A Camera Stabilizer from Plumbing Parts: DIY Gear Resources

Friday, June 29th, 2012 by Jeff Gray, KET

Some of us have been interested lately in making some Do-It-Yourself camera gear: stabilizers, cranes and jibs, dollies, etc. There are a lot of plans and how-to videos online. One stabilizer that seemed easy to try and inexpensive to make was the “$14 Camera Stabilizer,” by Johnny Chung Lee. So I got the parts from a local hardware supply store and a couple of hours later I had a camera stabilizer to play with, pictured above being used by our Cynthia Warner as a camcorder support.

The actual project cost for me was about $25 with a new drill bit. I hadn’t made anything like that in a long time and I have Homer Simpson skills, but it went together easily and the stabilzer works pretty well. For today’s light cameras that are hard to keep steady this type of stabilizer basically provides a counterweight for you to lift against, resulting in smoother camera movement.  As you can see in my test using a tripod adapter for recording with an iPad, below, practicing smooth body movements gets smoother shots (best ones were moving around the tree and along the windows). Johnny Lee also says that that’s the big factor in success; his $14 Camera Stabilizer site has some good-looking test videos that show good results.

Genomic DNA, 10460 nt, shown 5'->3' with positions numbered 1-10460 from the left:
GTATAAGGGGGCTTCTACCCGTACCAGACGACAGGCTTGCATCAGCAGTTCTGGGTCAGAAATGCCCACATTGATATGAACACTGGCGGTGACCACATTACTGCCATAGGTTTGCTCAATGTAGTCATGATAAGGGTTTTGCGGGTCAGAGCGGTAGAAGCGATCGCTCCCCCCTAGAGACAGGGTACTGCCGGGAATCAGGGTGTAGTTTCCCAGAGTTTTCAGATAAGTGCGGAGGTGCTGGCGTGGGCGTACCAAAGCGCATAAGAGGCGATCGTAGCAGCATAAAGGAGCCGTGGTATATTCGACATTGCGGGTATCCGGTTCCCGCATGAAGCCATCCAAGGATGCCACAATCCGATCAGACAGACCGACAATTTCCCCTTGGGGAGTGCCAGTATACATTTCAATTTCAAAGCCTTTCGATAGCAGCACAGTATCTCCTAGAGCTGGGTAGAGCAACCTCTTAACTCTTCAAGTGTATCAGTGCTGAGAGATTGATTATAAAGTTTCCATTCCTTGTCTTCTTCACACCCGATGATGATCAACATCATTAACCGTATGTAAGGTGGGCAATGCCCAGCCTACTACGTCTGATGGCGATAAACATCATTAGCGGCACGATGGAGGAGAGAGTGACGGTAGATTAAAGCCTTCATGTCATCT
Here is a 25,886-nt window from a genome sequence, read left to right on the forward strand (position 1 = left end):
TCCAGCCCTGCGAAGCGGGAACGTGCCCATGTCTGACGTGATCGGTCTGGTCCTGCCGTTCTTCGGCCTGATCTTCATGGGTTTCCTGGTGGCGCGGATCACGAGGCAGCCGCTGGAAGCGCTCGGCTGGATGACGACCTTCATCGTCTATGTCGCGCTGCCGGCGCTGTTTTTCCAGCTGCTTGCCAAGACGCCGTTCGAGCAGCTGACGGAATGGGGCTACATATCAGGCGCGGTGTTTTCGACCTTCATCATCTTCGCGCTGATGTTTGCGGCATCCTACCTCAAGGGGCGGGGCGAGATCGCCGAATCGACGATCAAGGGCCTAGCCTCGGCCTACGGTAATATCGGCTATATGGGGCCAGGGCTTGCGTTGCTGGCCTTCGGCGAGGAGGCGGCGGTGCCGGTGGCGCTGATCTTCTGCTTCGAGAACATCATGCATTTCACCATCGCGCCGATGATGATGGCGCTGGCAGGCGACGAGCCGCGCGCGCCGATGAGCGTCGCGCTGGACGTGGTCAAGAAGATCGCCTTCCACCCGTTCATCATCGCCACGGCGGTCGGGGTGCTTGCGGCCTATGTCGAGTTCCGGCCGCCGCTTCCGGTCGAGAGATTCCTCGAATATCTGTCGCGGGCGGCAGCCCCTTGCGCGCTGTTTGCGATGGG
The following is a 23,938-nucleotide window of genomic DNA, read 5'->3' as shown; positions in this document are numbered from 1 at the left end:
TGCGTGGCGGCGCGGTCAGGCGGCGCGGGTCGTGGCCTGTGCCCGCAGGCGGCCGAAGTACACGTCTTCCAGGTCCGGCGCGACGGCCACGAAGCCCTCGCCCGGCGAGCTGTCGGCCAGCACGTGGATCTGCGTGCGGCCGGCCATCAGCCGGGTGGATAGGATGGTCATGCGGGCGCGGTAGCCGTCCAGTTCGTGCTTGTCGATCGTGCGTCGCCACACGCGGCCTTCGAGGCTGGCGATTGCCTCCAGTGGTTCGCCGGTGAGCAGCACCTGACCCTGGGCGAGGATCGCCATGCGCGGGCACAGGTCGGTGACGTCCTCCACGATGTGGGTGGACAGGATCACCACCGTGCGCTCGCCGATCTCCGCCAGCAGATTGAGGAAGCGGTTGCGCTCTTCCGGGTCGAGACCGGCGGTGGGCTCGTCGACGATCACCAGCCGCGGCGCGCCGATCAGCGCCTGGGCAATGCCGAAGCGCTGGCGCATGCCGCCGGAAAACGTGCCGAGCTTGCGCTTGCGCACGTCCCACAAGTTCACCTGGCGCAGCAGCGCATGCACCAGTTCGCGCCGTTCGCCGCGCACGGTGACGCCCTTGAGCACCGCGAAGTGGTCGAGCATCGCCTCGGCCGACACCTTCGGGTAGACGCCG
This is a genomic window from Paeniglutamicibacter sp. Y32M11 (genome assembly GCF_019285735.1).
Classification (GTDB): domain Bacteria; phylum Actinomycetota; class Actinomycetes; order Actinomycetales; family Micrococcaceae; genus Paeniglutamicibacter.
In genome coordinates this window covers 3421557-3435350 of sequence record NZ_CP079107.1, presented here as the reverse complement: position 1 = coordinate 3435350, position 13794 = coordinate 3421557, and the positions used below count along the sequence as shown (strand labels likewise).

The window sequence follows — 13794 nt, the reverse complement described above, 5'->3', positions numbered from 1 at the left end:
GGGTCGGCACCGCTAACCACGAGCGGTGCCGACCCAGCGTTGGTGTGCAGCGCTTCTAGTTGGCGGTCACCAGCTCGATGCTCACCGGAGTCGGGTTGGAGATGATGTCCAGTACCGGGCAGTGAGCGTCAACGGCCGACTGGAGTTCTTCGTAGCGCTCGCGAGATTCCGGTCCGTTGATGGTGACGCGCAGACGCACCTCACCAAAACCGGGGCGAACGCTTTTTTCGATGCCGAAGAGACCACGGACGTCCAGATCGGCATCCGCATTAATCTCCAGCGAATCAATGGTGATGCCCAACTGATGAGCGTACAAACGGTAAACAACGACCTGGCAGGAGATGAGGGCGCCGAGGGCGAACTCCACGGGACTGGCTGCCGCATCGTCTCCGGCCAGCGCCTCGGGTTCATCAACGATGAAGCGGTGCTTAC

It seems as though the iPad camera may not do to well processing fast pans either, along with its flickering auto-iris exposure adjustments, so one might want to also move slowly when panning to get better results. Some iPad camera apps have exposure and focus locking to try as well. Another problem in using iPads for video is that bright sunlight can almost totally obscure the screen. We’ll try to make a sun shield to see if that will help.

Here’s a test video using the DIY stabilizer with an iPad tripod adapter:

Here are some other good sites for DIY camera gear and fun project tutorials, demos, and more :

We’ll be making a handmade camera crane-jib next. Teachers, check out these sites for some clever, fun, and useful projects you can do with your students (note: preview before sharing, as there may be some inappropriate language, content).


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